NYS DOH EMSC PPCC 2 Anatomic and Physiologic Differences There are fundamental anatomic and physiologic differences between children and adults that directly effect –How assessment is performed –How children respond to illness and injury –How treatment and transportation decisions are made
NYS DOH EMSC PPCC 3 Pediatric Airway Considerations More anterior than the adult –less head tilt to open the airway Smaller diameter of airway than the adult –easily blocked by secretions or blood Large tongue in relation to jaw size –likely to cause obstruction when child is unconscious
NYS DOH EMSC PPCC 5 Infants prefer to breathe through the nose. N asal obstructions can cause respiratory distress. Pediatric Airway Considerations
NYS DOH EMSC PPCC 6 Breathing Considerations Small children are dependent on contraction of the diaphragm to breathe. A child’s primary response to respiratory distress is to increase the rate and effort of breathing.
NYS DOH EMSC PPCC 7 A child may have pronounced retractions of the chest wall because the chest wall is less muscular and has more flexible bones.
NYS DOH EMSC PPCC 8 A silent chest is an ominous sign of low blood oxygen in the pediatric patient. Breathing Considerations Pediatric Respiratory Rates Age Rate (breaths per minute) Infant (birth–1 year)30–60 Toddler (1–3 years) 24–40 Preschooler (3–6 years) 22–34 School-age (6–12 years) 18–30 Adolescent (12–18 years) 12–16
NYS DOH EMSC PPCC 9 Circulation Considerations Children compensate efficiently in shock by increasing heart rate and vasoconstriction but then decompensate rapidly. Mental state change is often an early indicator of shock.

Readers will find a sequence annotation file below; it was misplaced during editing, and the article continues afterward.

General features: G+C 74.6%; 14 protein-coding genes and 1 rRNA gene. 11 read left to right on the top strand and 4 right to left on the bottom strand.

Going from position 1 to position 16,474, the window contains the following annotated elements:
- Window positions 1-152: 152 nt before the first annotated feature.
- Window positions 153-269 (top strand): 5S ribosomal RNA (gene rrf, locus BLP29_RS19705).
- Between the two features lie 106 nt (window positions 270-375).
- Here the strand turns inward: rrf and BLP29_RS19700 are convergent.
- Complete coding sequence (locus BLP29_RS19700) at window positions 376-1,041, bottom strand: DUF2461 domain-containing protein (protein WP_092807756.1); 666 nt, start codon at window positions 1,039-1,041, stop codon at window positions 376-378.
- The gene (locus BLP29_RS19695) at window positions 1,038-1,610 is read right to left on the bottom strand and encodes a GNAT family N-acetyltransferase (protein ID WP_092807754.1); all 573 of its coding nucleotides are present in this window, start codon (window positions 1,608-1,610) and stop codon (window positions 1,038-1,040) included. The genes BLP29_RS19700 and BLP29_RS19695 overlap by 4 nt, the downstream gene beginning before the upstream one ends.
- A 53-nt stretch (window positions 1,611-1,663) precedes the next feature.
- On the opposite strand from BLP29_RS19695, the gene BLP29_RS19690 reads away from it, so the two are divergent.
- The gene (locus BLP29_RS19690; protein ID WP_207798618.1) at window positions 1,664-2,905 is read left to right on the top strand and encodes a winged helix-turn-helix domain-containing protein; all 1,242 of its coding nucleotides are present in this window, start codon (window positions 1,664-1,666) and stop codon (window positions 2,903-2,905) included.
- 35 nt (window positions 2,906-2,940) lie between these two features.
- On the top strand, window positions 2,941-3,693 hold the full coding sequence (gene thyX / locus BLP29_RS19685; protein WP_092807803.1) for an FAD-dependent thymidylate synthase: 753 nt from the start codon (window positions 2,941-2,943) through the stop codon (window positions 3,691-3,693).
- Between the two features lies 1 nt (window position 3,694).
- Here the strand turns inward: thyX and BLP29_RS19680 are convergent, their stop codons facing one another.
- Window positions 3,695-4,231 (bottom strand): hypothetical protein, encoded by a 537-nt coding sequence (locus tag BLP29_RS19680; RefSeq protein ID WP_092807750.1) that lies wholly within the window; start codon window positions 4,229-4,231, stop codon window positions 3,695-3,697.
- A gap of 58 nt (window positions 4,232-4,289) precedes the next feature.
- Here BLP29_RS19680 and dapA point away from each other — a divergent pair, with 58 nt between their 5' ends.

NYS DOH EMSC PPCC 10 Pediatric Pulse Rates Age Low High Infant (birth–1 year) 100 160 Toddler (1–3 years) 90 150 Preschooler (3–6 years) 80 140 School-age (6–12 years)70120 Adolescent (12–18 years) 60 100 Bradycardia is a late sign of low blood oxygen in the pediatric patient.
NYS DOH EMSC PPCC 11 Circulation Considerations Hypovolemia can develop from vomiting or diarrhea in children. Blood pressure is an unreliable indicator of perfusion in the pediatric patient.
NYS DOH EMSC PPCC 12 Low-Normal Pediatric Systolic Blood Pressure Age* Low Normal Infant (birth–1 year) greater than 60* Toddler (1–3 years) greater than 70* Preschooler (3–6 years) greater than 75 School-age (6–12 years) greater than 80 Adolescent (12–18 years) greater than 90 *Note: In infants and children aged three years or younger, the presence of a strong central pulse should be substituted for a blood pressure reading.